So if you’re someone who enjoys lots of activity, you’re likely better suited for a large ship than someone who enjoys the sea-induced inertia inherit to smaller ships.
Port-intensive and scenic itineraries can make up for lack of on-board activity on small ships. On Hurtigruten a few years ago, our small ship turned around in tiny (and spectacular) Troll Fjord, with only a couple of feet to spare between ship and shore. Our ship went where no big ship could. However, our ship had no TV (except in the few suites and in public areas) and no entertainment.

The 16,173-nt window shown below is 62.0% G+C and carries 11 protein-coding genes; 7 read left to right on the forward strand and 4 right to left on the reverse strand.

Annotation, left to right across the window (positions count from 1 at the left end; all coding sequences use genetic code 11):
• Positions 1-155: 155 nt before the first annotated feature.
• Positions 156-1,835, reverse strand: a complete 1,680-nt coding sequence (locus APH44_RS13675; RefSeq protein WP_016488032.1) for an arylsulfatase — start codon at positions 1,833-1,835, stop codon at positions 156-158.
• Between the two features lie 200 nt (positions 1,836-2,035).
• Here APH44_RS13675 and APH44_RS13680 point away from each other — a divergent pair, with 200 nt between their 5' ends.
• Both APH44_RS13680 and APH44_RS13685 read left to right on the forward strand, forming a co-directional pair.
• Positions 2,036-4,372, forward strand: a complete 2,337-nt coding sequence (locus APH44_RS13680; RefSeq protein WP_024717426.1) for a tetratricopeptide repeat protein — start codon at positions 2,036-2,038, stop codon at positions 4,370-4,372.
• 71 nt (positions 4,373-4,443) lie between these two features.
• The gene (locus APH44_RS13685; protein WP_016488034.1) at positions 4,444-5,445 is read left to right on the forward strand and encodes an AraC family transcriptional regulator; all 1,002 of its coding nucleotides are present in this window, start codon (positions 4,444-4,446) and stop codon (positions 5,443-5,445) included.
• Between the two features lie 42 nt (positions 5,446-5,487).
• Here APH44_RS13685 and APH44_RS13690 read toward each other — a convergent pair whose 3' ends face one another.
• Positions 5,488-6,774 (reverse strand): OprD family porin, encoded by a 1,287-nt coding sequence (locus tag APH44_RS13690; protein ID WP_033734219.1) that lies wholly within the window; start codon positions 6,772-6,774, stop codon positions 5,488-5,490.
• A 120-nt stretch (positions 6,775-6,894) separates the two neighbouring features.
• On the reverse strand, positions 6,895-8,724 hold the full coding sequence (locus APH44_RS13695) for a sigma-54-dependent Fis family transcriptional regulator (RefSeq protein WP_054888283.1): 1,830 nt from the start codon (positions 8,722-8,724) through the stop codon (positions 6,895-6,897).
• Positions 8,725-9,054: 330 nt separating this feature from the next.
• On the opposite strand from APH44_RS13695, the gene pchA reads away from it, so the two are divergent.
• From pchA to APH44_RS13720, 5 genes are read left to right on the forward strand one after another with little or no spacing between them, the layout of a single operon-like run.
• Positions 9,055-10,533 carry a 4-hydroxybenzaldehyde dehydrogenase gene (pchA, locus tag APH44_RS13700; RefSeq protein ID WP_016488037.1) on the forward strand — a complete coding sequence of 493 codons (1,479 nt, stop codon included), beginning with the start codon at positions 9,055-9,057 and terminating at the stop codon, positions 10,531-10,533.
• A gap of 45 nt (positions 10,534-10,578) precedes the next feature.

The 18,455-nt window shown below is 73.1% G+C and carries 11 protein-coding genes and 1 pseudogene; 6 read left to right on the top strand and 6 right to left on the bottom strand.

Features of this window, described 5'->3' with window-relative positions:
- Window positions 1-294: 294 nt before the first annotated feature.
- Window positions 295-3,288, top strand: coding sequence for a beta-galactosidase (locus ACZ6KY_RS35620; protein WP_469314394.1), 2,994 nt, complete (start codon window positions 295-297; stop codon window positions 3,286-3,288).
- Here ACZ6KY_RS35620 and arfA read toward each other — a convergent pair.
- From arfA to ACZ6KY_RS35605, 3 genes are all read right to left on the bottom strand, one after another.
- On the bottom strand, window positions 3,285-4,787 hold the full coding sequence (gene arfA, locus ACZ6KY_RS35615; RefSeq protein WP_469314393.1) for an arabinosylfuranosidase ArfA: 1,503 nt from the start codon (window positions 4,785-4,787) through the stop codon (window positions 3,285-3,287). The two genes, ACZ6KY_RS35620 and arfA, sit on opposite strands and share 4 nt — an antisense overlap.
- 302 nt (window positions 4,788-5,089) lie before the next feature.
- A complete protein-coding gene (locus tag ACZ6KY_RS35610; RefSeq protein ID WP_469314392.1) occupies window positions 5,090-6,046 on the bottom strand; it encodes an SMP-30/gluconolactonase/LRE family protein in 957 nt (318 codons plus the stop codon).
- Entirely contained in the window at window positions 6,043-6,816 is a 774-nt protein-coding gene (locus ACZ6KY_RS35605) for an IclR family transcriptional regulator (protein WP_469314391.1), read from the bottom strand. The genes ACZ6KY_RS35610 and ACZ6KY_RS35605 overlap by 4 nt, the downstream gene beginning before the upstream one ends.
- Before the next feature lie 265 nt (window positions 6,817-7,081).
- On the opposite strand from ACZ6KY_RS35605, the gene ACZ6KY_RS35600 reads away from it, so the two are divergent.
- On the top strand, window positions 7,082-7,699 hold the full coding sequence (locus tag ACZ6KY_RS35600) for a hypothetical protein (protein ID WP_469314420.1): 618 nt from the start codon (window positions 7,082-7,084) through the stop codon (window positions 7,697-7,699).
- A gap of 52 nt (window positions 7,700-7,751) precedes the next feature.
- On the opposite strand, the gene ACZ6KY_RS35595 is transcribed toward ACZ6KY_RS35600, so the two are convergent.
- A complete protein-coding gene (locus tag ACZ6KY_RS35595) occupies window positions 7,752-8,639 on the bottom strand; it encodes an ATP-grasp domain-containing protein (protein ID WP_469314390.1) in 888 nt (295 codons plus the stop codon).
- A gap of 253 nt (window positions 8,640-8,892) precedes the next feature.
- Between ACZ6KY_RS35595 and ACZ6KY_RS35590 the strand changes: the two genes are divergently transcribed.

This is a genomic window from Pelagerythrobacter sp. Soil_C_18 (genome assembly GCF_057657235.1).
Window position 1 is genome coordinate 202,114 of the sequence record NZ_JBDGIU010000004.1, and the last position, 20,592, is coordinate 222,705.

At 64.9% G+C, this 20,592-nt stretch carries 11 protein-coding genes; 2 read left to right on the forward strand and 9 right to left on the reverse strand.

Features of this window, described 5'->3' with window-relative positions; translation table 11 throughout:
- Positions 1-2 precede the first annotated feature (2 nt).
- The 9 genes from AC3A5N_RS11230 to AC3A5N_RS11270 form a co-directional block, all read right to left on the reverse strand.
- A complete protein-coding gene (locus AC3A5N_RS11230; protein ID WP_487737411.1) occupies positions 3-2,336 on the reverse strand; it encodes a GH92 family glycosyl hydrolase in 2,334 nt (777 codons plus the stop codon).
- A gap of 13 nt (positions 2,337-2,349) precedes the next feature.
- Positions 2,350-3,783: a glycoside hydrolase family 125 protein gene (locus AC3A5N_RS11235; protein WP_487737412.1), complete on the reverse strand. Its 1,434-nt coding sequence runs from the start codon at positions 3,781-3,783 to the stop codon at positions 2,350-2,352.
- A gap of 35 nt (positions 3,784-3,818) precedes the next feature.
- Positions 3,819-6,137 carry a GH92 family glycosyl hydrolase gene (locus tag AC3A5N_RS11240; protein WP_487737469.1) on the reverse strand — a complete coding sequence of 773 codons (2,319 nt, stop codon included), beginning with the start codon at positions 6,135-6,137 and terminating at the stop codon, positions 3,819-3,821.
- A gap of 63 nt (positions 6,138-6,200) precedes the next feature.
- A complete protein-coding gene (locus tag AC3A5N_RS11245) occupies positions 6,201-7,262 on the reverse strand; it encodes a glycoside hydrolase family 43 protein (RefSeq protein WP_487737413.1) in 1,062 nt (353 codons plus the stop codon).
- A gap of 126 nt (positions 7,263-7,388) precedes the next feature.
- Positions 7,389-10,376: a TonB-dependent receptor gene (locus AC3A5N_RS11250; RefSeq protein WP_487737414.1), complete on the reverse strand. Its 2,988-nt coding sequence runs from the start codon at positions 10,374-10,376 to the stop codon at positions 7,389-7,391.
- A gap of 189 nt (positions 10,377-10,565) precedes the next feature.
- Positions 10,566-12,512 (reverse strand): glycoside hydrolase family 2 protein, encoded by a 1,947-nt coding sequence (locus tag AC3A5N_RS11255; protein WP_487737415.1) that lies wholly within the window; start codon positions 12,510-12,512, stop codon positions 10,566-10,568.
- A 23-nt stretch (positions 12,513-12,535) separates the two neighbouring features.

Not all small ships are without entertainment: Windstar Cruises’ sailing ships feature in-cabin flat-panel TVs and a DVD library as well as a crew-performed talent show on some sailings and even spas and workout centers. But rest assured that on most small ships you will not need a listing of events to plan your day.
Aside from offering something for everyone and nonstop activity, big ships are generally better-suited for families, particularly if children are part of the mix.
Almost all large ships feature children’s and teens’ activity centers as well as staterooms designed for families. But big ships also have some disadvantages. Clearly, getting from the bow to the stern will require more steps on, say, Oasis of the Seas than on the SeaDream yachts.